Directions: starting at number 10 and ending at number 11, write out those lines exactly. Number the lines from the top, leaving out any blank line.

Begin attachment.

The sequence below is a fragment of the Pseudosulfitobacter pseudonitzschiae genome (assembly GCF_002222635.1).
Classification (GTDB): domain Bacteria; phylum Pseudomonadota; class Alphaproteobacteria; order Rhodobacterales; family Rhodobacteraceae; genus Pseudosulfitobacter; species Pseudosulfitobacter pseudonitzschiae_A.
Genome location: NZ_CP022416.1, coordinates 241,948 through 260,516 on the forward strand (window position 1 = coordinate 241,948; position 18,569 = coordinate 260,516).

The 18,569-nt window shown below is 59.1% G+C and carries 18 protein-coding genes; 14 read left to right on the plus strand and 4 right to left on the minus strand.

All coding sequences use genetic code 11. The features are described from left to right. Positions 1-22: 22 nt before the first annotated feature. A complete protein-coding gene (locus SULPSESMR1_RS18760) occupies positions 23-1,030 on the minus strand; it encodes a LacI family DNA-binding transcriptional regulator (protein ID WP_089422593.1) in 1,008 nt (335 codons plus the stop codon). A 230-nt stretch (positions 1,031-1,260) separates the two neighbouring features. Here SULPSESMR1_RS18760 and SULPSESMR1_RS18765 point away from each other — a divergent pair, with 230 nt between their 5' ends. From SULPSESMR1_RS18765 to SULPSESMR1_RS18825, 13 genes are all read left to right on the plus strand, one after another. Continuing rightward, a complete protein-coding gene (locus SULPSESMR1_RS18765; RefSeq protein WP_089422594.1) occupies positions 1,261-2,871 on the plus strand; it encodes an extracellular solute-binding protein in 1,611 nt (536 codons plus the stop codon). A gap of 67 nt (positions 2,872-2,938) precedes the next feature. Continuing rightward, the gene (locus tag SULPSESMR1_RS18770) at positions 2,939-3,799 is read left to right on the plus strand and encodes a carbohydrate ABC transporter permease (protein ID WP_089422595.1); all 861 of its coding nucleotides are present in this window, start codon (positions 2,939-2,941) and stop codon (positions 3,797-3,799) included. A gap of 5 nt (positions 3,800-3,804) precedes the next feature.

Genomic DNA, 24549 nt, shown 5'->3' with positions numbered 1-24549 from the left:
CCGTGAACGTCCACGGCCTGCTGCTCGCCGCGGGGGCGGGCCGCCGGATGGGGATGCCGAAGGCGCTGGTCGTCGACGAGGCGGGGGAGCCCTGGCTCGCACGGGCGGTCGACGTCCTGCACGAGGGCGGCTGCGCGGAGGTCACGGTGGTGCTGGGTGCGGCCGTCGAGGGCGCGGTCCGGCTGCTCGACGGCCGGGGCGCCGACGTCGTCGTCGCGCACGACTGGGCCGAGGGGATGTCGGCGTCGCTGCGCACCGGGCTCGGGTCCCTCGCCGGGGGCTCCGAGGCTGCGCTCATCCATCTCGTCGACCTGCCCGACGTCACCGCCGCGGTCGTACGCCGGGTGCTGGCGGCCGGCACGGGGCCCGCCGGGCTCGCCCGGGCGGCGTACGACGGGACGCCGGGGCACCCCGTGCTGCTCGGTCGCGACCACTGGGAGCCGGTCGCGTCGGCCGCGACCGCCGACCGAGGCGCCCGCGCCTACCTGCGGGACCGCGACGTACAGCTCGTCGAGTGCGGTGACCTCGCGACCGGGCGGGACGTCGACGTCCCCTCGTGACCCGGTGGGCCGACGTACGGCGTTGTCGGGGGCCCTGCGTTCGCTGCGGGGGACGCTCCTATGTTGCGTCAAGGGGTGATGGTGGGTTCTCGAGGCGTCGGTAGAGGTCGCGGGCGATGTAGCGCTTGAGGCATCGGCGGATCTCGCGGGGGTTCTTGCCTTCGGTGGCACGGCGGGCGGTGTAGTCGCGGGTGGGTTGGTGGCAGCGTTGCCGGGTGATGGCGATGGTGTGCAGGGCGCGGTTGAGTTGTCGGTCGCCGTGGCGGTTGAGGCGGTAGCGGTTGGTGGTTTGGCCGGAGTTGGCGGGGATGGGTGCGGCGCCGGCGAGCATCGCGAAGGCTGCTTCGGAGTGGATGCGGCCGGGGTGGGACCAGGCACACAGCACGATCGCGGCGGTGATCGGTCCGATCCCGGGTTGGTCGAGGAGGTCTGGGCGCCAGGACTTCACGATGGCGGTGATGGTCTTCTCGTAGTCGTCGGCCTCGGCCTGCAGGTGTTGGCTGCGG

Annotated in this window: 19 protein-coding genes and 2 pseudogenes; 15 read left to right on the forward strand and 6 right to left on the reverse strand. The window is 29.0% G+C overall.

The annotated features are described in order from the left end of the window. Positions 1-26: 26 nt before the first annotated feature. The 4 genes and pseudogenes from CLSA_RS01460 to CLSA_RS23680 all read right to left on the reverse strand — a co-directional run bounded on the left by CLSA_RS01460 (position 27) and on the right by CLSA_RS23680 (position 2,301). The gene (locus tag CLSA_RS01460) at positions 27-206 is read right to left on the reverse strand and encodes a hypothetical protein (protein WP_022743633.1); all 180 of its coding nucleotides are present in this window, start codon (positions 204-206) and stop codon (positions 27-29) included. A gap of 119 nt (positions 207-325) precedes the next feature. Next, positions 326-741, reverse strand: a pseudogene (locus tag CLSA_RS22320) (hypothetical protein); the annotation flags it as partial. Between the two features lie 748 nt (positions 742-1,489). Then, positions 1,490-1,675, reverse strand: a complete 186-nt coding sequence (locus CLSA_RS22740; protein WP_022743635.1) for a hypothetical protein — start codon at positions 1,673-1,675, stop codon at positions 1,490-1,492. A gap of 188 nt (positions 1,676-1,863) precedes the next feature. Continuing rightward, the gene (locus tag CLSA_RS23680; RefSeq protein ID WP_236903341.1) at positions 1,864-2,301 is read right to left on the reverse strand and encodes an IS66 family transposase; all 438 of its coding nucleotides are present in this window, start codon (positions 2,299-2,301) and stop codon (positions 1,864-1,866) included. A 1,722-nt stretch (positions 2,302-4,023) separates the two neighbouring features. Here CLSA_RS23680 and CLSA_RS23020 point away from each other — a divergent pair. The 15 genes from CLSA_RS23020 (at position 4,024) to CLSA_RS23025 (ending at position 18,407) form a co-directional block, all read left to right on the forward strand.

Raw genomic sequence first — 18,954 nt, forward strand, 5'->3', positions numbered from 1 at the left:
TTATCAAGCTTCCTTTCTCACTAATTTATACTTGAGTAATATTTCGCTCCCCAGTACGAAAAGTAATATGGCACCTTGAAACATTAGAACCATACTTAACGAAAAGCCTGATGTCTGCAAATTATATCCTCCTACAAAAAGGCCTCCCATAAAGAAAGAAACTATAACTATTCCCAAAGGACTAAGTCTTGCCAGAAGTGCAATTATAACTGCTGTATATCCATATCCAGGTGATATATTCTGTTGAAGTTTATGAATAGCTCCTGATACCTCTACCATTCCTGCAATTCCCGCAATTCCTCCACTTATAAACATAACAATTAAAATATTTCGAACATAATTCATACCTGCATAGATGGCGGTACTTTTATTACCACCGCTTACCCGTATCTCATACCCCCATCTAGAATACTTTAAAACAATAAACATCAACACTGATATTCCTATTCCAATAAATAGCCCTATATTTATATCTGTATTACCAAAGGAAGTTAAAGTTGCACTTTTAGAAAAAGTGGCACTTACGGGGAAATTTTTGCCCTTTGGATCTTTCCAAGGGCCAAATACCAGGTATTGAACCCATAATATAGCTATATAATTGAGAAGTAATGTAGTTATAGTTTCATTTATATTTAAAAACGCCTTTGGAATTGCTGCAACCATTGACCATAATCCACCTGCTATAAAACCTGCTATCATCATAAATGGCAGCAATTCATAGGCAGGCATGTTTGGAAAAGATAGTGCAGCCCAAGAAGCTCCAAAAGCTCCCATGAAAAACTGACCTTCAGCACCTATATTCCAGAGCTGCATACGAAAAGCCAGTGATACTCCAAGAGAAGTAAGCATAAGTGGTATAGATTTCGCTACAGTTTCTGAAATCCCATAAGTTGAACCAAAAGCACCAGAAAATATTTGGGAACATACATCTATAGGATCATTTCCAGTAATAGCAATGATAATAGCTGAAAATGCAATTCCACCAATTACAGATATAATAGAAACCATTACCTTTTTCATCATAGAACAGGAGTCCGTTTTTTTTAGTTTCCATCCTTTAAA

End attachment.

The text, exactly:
Raw genomic sequence first — 18,954 nt, forward strand, 5'->3', positions numbered from 1 at the left:
TTATCAAGCTTCCTTTCTCACTAATTTATACTTGAGTAATATTTCGCTCCCCAGTACGAAAAGTAATATGGCACCTTGAAACATTAGAACCATACTTAACGAAAAGCCTGATGTCTGCAAATTATATCCTCCTACAAAAAGGCCTCCCATAAAGAAAGAAACTATAACTATTCCCAAAGGACTAAGTCTTGCCAGAAGTGCAATTATAACTGCTGTATATCCATATCCAGGTGATATATTCTGTTGAAGTTTATGAATAGCTCCTGATACCTCTACCATTCCTGCAATTCCCGCAATTCCTCCACTTATAAACATAACAATTAAAATATTTCGAACATAATTCATACCTGCATAGATGGCGGTACTTTTATTACCACCGCTTACCCGTATCTCATACCCCCATCTAGAATACTTTAAAACAATAAACATCAACACTGATATTCCTATTCCAATAAATAGCCCTATATTTATATCTGTATTACCAAAGGAAGTTAAAGTTGCACTTTTAGAAAAAGTGGCACTTACGGGGAAATTTTTGCCCTTTGGATCTTTCCAAGGGCCAAATACCAGGTATTGAACCCATAATATAGCTATATAATTGAGAAGTAATGTAGTTATAGTTTCATTTATATTTAAAAACGCCTTTGGAATTGCTGCAACCATTGACCATAATCCACCTGCTATAAAACCTGCTATCATCATAAATGGCAGCAATTCATAGGCAGGCATGTTTGGAAAAGATAGTGCAGCCCAAGAAGCTCCAAAAGCTCCCATGAAAAACTGACCTTCAGCACCTATATTCCAGAGCTGCATACGAAAAGCCAGTGATACTCCAAGAGAAGTAAGCATAAGTGGTATAGATTTCGCTACAGTTTCTGAAATCCCATAAGTTGAACCAAAAGCACCAGAAAATATTTGGGAACATACATCTATAGGATCATTTCCAGTAATAGCAATGATAATAGCTGAAAATGCAATTCCACCAATTACAGATATAATAGAAACCATTACCTTTTTCATCATAGAACAGGAGTCCGTTTTTTTTAGTTTCCATCCTTTAAA